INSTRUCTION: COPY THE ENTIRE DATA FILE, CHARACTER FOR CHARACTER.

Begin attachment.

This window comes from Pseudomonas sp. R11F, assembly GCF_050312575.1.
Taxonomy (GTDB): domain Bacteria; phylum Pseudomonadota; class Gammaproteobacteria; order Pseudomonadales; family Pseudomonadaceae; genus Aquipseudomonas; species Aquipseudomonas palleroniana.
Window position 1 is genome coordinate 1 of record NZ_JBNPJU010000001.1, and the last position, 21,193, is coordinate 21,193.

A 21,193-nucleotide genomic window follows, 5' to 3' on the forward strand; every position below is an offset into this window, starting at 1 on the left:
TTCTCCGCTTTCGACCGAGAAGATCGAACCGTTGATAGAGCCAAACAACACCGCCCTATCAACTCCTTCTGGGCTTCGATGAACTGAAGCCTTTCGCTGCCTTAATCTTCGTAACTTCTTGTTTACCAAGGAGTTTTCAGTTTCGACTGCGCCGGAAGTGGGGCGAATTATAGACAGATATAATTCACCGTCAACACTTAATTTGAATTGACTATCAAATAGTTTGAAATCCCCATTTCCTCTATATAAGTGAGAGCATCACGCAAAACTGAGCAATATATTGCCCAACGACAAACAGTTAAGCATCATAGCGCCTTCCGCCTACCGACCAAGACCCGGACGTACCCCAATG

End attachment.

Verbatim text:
This window comes from Pseudomonas sp. R11F, assembly GCF_050312575.1.
Taxonomy (GTDB): domain Bacteria; phylum Pseudomonadota; class Gammaproteobacteria; order Pseudomonadales; family Pseudomonadaceae; genus Aquipseudomonas; species Aquipseudomonas palleroniana.
Window position 1 is genome coordinate 1 of record NZ_JBNPJU010000001.1, and the last position, 21,193, is coordinate 21,193.

A 21,193-nucleotide genomic window follows, 5' to 3' on the forward strand; every position below is an offset into this window, starting at 1 on the left:
TTCTCCGCTTTCGACCGAGAAGATCGAACCGTTGATAGAGCCAAACAACACCGCCCTATCAACTCCTTCTGGGCTTCGATGAACTGAAGCCTTTCGCTGCCTTAATCTTCGTAACTTCTTGTTTACCAAGGAGTTTTCAGTTTCGACTGCGCCGGAAGTGGGGCGAATTATAGACAGATATAATTCACCGTCAACACTTAATTTGAATTGACTATCAAATAGTTTGAAATCCCCATTTCCTCTATATAAGTGAGAGCATCACGCAAAACTGAGCAATATATTGCCCAACGACAAACAGTTAAGCATCATAGCGCCTTCCGCCTACCGACCAAGACCCGGACGTACCCCAATG